BRUSSELS — European Union offices were on heightened security alert Tuesday as investigators intensified the search for a shadowy Italian anarchist group suspected in a string of booby-trapped letters sent to EU officials in five countries.
No new mail bombs were reported, but bomb disposal experts rushed to Italy’s EU mission in response to a suspect letter that turned out to be harmless.
Tuesday’s false alarm underscored the nervousness at EU offices following the mailing of incendiary devices to at least seven EU officials and legislators since Christmas. Officials said all the letters appear to have been posted in Bologna, Italy on Dec. 22.
European counterterrorism experts set up a special task force in Rome. Experts said the evidence pointed to a small, loosely affiliated group, perhaps with roots in the anti-globalization movement.
A spokesman for Romano Prodi, the European Commission president, who received the first letter bomb at his Bologna home, said there were dozens of such groups in Italy, but added that the cell in Bologna was unlikely to be more than “12 or 15 people.”
“They have a very low level of organization, but they can be dangerous because they are unpredictable,” Marco Vignudelli said.
Investigations are focusing on a little-known anarchist group in Bologna that claimed responsibility for two small bombs that exploded outside Prodi’s home on Dec. 21.
The group, calling itself the “Informal Anarchic Federation,” indicated in a statement that more strikes would follow.
Prodi was again targeted Dec. 27 by the first letter bomb, which was addressed to his wife and ignited when he opened it at his home.
No one was injured in that incident, or two other letter bombs that went off — one in the Brussels office of a German conservative member of the European Parliament and another in the Manchester, England, office of a British socialist member.
“The package did have potential to cause injury and serious damage,” said Detective Inspector Simon Collier in Manchester.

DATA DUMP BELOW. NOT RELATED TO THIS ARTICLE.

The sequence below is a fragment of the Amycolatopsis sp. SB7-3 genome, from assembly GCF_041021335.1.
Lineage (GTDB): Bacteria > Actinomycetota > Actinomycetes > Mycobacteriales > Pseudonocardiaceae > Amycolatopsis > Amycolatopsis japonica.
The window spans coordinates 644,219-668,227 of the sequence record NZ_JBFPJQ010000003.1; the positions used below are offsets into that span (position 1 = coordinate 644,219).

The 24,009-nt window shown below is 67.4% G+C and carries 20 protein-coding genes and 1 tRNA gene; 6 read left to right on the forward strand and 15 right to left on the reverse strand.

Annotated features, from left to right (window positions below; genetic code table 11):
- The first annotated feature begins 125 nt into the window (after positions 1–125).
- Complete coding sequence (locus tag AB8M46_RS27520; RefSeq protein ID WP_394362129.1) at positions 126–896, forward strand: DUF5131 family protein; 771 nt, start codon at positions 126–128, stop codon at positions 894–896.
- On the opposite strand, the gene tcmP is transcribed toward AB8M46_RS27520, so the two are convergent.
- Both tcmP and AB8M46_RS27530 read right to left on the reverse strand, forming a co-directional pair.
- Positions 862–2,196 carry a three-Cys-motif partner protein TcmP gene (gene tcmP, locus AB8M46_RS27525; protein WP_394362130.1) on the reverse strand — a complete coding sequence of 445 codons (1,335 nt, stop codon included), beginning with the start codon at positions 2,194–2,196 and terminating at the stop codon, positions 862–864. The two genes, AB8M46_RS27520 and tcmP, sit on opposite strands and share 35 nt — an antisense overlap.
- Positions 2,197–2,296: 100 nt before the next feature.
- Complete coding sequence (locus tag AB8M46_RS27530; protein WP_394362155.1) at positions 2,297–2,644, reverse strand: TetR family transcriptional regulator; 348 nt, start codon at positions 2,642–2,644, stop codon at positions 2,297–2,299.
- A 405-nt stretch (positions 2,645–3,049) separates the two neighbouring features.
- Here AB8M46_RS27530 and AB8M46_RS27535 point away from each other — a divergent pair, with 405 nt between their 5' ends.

A third booby-trapped letter was intercepted Monday in the Brussels office of a Spanish conservative in the Parliament. Similar devices have targeted homes orces of EU officials in Italy, Germany and the Netherlands.
“This is a coordinated attack on all European institutions, and in my opinion the reason is quite clear: Europe is becoming more important politically and we must realize that we too as European institutions have become a target for terrorist attacks,” EU Enlargement Commissioner Guenter Verheugen said on Germany’s ARD television.
Police in Belgium, Britain and the Netherlands said they were still examining the packages to determine the material used. Vignudelli said the package sent to Prodi contained a flammable powder connected to a chemical detonator.
“The information available to put these type of devices together is easy to get hold of, whether it’s on the Web or in so-called anarchist cookbooks,” said Magnus Ranstorp, director of the Center for the Study of Terrorism and Political Violence at St. Andrews University in Scotland.
“If you have even limited technical expertise you can put one of these sort of devices together.”
EU officials said security services had stepped up routine screening of the 25,000 letters the organization’s head office receives on an average day.
“We are being careful, but we are not in panic,” said Svend Leon Clausen, head of the mail service in the European Parliament. “Of course we are a little bit worried that somebody has managed to smuggle something through the system.”
Although dangerous, security experts said the packages appeared designed more to frighten than hurt.
“It’s not really supposed to cause fatalities, they are meant to shake people up,” said Tom Chamberlain, Western European risk analyst with Control Risk Group, a business risk consultancy, in London.
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